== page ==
Of note was the fact that in out of hospital arrests, not a single patient received CPR from bystanders. Several studies in the past have proven the increase in favourable outcomes in patients who receive CPR from bystanders before arrival of the emergency medical services. Further efforts have to be made in our country to increase training in basic life support for civilians.
As many members of the resuscitation team were trained as per ACLS guidelines, that may have helped improve the outcomes of CPR.
While the number of ampoules of adrenaline used in the two groups was significantly different in univariate analysis, it was an insignificant finding on multivariate modelling as it was found to be dependent on the duration of CPR (as per ACLS protocol).
There is a significant association between age and ROSC with younger patients more likely to survive. This may be due to a multitude of factors including lesser co-morbidities.
Younger patients and those requiring a lesser duration of CPR for achieving a sustained ROSC were more likely to survive.
Recruitment of a larger sample size should continue so that more accurate findings are obtained.
Basic life support training so that more bystanders initiate CPR at the site of an SCA is a pressing need in India.
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(3.) Sawanyawisuth K, Sittichanbuncha Y, Prachanukool T. A 6-year experience of CPR outcomes in an emergency department in Thailand. Therapeutics and Clinical Risk Management. 2013;377.
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(8.) Stiell I, Nesbitt L, Nichol G, Maloney J, Dreyer J, Beaudoin T, et al. Comparison of the cerebral performance category score and the health utilities index for survivors of cardiac arrest. Annals of Emergency Medicine. 2009;53(2):241-248.e1.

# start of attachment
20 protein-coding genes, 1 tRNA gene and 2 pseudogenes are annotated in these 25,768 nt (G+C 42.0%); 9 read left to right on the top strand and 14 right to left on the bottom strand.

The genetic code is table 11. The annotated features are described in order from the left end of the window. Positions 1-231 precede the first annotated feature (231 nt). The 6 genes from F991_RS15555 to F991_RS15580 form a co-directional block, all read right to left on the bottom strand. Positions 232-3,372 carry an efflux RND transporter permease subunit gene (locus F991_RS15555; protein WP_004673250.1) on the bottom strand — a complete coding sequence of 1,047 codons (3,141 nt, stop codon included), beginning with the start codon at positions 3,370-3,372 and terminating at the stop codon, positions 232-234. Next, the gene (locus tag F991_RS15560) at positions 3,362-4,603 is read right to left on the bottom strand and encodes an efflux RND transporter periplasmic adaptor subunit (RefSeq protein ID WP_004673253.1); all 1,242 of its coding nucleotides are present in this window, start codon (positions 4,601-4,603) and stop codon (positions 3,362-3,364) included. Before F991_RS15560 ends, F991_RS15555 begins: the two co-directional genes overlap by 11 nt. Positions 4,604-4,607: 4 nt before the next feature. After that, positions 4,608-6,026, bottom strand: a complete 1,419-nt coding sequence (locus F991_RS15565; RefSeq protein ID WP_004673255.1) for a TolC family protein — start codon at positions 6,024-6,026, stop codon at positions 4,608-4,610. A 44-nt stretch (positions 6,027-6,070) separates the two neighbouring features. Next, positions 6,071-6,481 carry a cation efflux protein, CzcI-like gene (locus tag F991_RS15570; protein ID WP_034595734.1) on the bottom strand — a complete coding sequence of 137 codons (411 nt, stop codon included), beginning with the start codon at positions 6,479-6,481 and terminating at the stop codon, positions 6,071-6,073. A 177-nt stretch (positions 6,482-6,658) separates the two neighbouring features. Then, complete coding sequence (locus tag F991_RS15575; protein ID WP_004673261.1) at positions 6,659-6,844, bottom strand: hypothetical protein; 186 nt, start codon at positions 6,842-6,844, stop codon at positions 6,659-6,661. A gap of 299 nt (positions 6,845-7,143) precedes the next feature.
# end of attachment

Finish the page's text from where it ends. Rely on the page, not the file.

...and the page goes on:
(9.) Jacobs I. Cardiac arrest and cardiopulmonary resuscitation outcome reports: Update and simplification of the Utstein Templates for resuscitation registries: A Statement for Healthcare Professionals from a Task Force of the International Liaison Committee on Resuscitation (American Heart Association, European Resuscitation Council, Australian Resuscitation Council, New Zealand Resuscitation Council, Heart and Stroke Foundation of Canada, InterAmerican Heart Foundation, Resuscitation Councils of Southern Africa). Circulation. 2004;110(21):3385-3397.
Alan de Lima Pereira , Girish Narayan , Shakuntala Murty 
 Junior Resident, Department of Emergency Medicine, St. John's Medical College and Hospital.
 Associate Professor, Department of Emergency Medicine, St. John's Medical College and Hospital.
 Professor, Department of Emergency Medicine, St. John's Medical College and Hospital.
Financial or Other, Competing Interest: None.
Submission 14-11-2015, Peer Review 16-11-2015, Acceptance 11-12-2015, Published 08-01-2016.
Dr. Alan de Lima Pereira, House No. 1/FXimbhat, Maina-Curtorim-403709, Goa, India.